This brings me to my point about messenger. When you’re developing your marketing strategy, one of the main differences you’ll find is as follows: With non-fiction works, it’s most likely that you, the author (we can start calling you this now), are the expert on “financial planning for dolls and action figures” or whatever your book sets out to do.

With fiction, you have a lot more room in defining your messenger. Your strategy can have several messengers for your messages—but you might want to limit yourself to no more than three to begin with. For example, your messages can be delivered through the voice of the author directly. Helen Fielding, for example, might be interviewed about her plans to write a third and final book for Bridget Jones. Or JK Rowling, expert on Harry Potter and Hogwarts, might write a blog post about what she thinks about the fan sport, Quidditch. But your characters can also be messengers of your messages.

With fiction, you can also allow your imagination to run wild as far as your messaging is concerned.

Don’t you hate it when? … Write your marketing strategy by airing your frustrations

Specifically, you might identify several frustrations that your reader experiences as far as fiction is concerned. I’ll mention a few that includes not only to the contents of your story, but also the packaging, delivery and other external qualities of your novel. Here’s a list (I made mine start with “Don’t you hate it when?”, feel free to brainstorm others and send them my way):

… The guy doesn’t get the girl?

… The hero has to give back the hidden treasure?

… The book ends on a cliffhanger and you have to wait another year until the next issue in the series is out?

… The villain is caught?

… The lovable sidekick dies?

… The cover image doesn’t match up with the inside?

… A book includes/doesn’t include a glossary of terms?

Why are determining your Message and Messenger so important? 

Your message is your point of reference when you are faced with a tactical decision. This way, you can assess if a tactical idea is a good fit for you.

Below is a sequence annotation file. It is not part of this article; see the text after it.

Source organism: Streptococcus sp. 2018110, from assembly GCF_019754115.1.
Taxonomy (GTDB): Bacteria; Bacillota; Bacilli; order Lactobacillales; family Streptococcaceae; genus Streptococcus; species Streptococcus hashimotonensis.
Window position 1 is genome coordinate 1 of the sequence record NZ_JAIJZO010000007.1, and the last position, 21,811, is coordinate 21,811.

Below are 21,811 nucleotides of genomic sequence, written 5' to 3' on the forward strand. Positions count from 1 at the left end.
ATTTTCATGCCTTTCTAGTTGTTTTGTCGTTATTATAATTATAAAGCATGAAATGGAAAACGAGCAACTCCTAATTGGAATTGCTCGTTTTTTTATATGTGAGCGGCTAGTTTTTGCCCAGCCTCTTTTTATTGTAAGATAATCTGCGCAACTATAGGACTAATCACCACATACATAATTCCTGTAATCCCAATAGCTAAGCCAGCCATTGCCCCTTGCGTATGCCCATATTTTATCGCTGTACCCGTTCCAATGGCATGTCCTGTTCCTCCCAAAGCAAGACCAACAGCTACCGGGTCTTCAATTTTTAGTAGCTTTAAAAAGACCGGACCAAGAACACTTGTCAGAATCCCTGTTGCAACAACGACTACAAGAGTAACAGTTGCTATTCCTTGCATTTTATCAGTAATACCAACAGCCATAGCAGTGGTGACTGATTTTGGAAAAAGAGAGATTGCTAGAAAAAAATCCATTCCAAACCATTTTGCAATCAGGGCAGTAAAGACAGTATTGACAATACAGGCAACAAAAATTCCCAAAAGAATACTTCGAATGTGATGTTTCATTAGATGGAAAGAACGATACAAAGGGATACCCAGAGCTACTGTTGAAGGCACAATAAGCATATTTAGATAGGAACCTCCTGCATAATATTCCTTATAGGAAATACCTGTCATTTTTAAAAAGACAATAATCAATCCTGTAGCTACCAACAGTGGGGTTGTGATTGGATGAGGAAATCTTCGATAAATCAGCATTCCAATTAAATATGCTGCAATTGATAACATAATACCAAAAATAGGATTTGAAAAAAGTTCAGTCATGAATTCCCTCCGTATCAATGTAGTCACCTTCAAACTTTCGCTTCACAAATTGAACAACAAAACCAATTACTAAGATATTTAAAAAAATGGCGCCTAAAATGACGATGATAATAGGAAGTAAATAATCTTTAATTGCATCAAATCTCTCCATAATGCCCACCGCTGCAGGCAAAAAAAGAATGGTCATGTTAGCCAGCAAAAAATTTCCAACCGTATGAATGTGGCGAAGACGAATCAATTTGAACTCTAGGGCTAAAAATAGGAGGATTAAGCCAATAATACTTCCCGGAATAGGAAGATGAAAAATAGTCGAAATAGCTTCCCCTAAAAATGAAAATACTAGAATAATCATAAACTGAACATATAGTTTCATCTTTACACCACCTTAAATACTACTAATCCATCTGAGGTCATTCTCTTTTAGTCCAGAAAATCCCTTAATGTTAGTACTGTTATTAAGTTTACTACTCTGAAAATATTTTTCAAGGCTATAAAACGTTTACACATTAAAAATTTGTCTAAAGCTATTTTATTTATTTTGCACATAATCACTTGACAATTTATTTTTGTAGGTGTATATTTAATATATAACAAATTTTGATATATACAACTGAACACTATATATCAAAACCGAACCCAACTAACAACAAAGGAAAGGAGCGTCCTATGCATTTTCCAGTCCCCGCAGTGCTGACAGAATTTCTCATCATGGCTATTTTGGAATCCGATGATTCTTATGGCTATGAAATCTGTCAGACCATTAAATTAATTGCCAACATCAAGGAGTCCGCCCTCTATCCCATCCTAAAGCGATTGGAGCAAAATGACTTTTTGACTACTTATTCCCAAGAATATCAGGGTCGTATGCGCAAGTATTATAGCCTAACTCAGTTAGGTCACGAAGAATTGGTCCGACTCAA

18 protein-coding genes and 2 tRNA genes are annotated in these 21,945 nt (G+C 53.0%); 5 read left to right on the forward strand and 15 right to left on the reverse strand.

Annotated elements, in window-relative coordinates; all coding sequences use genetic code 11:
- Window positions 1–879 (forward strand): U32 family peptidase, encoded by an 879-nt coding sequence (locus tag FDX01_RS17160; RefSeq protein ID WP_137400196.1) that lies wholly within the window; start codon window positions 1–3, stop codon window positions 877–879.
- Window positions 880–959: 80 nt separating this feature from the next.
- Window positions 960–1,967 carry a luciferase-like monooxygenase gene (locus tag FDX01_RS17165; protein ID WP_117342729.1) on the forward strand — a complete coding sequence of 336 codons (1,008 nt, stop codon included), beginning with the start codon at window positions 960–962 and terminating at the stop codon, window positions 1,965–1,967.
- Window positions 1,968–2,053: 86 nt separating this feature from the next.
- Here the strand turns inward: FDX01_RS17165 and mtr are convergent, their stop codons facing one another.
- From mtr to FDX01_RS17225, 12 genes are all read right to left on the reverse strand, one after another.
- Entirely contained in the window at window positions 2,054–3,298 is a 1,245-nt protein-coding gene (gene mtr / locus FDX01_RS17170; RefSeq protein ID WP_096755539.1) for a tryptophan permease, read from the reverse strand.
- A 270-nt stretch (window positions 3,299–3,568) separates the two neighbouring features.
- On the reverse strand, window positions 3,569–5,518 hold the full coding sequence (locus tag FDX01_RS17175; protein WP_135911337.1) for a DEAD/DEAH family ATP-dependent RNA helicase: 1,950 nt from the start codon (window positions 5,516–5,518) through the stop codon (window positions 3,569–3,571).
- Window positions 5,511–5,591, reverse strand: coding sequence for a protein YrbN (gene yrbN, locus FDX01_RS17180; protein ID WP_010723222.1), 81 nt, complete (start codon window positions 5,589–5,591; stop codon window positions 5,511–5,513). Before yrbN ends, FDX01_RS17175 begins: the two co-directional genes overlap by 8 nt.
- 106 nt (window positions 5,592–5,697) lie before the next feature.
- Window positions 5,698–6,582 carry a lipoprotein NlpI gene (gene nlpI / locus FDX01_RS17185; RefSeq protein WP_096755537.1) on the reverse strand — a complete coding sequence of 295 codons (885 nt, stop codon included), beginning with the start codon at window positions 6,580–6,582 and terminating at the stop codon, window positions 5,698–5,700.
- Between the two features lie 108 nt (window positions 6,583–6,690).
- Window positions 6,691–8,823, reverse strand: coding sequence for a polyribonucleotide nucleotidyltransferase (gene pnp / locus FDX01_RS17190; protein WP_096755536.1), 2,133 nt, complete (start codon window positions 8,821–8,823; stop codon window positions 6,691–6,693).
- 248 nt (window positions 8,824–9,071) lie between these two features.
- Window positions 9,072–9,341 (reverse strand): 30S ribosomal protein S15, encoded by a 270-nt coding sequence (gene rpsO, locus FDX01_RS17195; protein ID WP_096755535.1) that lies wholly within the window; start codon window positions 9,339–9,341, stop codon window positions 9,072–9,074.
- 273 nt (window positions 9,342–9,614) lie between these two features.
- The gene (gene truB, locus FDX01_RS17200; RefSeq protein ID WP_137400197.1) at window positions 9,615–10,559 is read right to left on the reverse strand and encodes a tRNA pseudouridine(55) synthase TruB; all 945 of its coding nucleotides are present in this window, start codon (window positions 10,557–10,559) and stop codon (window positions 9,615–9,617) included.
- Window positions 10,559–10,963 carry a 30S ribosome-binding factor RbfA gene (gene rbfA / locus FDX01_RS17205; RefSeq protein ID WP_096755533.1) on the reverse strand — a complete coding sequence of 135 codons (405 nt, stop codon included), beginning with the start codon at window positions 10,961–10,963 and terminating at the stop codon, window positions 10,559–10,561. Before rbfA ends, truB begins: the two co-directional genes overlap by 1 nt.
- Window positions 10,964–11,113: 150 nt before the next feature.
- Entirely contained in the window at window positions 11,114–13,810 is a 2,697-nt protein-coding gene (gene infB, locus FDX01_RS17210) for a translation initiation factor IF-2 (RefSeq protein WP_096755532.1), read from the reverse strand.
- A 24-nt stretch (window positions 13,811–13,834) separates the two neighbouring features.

Second, your message and messenger are unique to your product and its campaign. (In fact, that’s one of the big reasons why it has an evergreen quality to it.)

Let’s say, for instance, that your message focuses on solving your readers’ problem of “not enough quality fantasy books with a graphical element to them”. Your messenger is not only a character in your story in the form of a book, it can also be the images that relate directly to the story. You might have an excellent blog named after the hero in your novel, and it includes your sketches of terrain he crossed, or villains that could tear his exploration team to shreds, vital statistics, and other visuals that you developed along with your book. You could make the blog seem like a diary or a trusty handbook that the main character refers to.

You do this, because you know that your readers’ main frustration is that they want more access to the inner workings of your fantasy planet. You know that your message (based on your letter to them), was that your story, and the blog that you maintain along with it, are one answer to this problem. And you can end your letter with a clear CTA that they should sign up for email updates every time you load a new picture to the blog (for example).

Mind you, I’m not telling you to go and produce loads of backstory content for your readers. I am just saying that if it’s already a part of what you do—you might have enough content to produce a significant buzz and excitement for your work before your book is out (and it’s enough to keep the momentum going after your book is out).

Every writer has experienced the pain of having to edit huge chunks of their work out of their story, because it came across as an information dump. Now that well-written, well-honed prologue can have a home on your blog as a “deleted scene”. You may or may not wish to include with a preamble. These are just a few ideas of the wide-range of “messengers” you can include in your marketing strategy.